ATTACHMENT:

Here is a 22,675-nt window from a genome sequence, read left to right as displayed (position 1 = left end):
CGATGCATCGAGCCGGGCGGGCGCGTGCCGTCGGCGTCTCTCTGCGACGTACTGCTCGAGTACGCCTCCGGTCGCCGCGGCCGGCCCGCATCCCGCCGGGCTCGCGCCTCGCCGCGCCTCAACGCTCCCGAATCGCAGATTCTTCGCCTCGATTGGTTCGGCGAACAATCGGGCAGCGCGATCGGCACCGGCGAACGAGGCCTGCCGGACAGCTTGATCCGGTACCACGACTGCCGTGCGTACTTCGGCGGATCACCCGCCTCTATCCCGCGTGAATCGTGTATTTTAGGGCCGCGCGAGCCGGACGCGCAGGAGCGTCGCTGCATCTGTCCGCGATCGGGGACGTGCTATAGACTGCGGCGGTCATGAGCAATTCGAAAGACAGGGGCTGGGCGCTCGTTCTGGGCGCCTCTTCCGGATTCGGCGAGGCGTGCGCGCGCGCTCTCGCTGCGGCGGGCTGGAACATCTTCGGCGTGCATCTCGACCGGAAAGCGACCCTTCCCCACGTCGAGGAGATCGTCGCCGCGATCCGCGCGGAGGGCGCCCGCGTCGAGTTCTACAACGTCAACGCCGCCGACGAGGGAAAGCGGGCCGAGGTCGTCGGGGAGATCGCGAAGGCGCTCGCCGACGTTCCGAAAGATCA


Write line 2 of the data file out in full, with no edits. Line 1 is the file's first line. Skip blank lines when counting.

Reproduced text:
CGATGCATCGAGCCGGGCGGGCGCGTGCCGTCGGCGTCTCTCTGCGACGTACTGCTCGAGTACGCCTCCGGTCGCCGCGGCCGGCCCGCATCCCGCCGGGCTCGCGCCTCGCCGCGCCTCAACGCTCCCGAATCGCAGATTCTTCGCCTCGATTGGTTCGGCGAACAATCGGGCAGCGCGATCGGCACCGGCGAACGAGGCCTGCCGGACAGCTTGATCCGGTACCACGACTGCCGTGCGTACTTCGGCGGATCACCCGCCTCTATCCCGCGTGAATCGTGTATTTTAGGGCCGCGCGAGCCGGACGCGCAGGAGCGTCGCTGCATCTGTCCGCGATCGGGGACGTGCTATAGACTGCGGCGGTCATGAGCAATTCGAAAGACAGGGGCTGGGCGCTCGTTCTGGGCGCCTCTTCCGGATTCGGCGAGGCGTGCGCGCGCGCTCTCGCTGCGGCGGGCTGGAACATCTTCGGCGTGCATCTCGACCGGAAAGCGACCCTTCCCCACGTCGAGGAGATCGTCGCCGCGATCCGCGCGGAGGGCGCCCGCGTCGAGTTCTACAACGTCAACGCCGCCGACGAGGGAAAGCGGGCCGAGGTCGTCGGGGAGATCGCGAAGGCGCTCGCCGACGTTCCGAAAGATCA